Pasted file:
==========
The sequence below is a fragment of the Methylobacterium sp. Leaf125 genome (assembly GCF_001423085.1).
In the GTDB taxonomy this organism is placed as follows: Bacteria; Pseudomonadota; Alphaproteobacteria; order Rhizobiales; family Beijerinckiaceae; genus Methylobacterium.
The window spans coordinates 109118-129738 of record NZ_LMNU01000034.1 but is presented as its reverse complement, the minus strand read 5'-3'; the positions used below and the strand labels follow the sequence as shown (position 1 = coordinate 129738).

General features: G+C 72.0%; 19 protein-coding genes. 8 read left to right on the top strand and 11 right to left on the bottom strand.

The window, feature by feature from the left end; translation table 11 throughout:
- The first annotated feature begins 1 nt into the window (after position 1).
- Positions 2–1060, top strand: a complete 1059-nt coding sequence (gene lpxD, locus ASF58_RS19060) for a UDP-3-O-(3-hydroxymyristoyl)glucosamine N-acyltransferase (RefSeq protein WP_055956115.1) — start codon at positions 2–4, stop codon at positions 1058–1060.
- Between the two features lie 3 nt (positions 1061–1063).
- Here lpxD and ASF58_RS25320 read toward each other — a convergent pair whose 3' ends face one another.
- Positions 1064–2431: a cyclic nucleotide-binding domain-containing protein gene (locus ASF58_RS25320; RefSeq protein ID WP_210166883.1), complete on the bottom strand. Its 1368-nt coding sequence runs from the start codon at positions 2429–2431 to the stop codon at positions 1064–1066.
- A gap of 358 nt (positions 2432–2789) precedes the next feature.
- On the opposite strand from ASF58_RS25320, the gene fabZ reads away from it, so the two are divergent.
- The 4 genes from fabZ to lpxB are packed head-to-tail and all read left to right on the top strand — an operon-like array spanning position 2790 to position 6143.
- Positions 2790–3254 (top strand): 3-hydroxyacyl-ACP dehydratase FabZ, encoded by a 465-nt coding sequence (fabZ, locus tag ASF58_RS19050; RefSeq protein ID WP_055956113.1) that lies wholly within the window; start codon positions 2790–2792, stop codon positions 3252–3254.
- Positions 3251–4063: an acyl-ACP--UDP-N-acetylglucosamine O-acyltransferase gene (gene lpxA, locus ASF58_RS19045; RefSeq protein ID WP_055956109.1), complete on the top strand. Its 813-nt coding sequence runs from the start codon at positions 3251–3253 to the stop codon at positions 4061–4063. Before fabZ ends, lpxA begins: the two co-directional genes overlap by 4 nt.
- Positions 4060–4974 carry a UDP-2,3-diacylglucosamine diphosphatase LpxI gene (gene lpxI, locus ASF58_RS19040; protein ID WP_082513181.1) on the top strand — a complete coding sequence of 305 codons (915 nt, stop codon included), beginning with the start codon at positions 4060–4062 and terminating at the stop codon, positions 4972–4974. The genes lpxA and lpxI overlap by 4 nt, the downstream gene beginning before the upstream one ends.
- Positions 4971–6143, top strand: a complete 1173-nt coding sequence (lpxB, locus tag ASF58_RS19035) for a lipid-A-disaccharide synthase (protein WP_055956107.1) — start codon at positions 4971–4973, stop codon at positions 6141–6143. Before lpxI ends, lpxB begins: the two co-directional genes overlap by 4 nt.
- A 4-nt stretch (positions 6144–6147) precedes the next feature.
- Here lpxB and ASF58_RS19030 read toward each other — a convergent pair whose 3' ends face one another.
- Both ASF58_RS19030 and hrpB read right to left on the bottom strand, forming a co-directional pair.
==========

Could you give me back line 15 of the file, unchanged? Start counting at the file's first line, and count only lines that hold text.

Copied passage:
- Positions 3251–4063: an acyl-ACP--UDP-N-acetylglucosamine O-acyltransferase gene (gene lpxA, locus ASF58_RS19045; RefSeq protein ID WP_055956109.1), complete on the top strand. Its 813-nt coding sequence runs from the start codon at positions 3251–3253 to the stop codon at positions 4061–4063. Before fabZ ends, lpxA begins: the two co-directional genes overlap by 4 nt.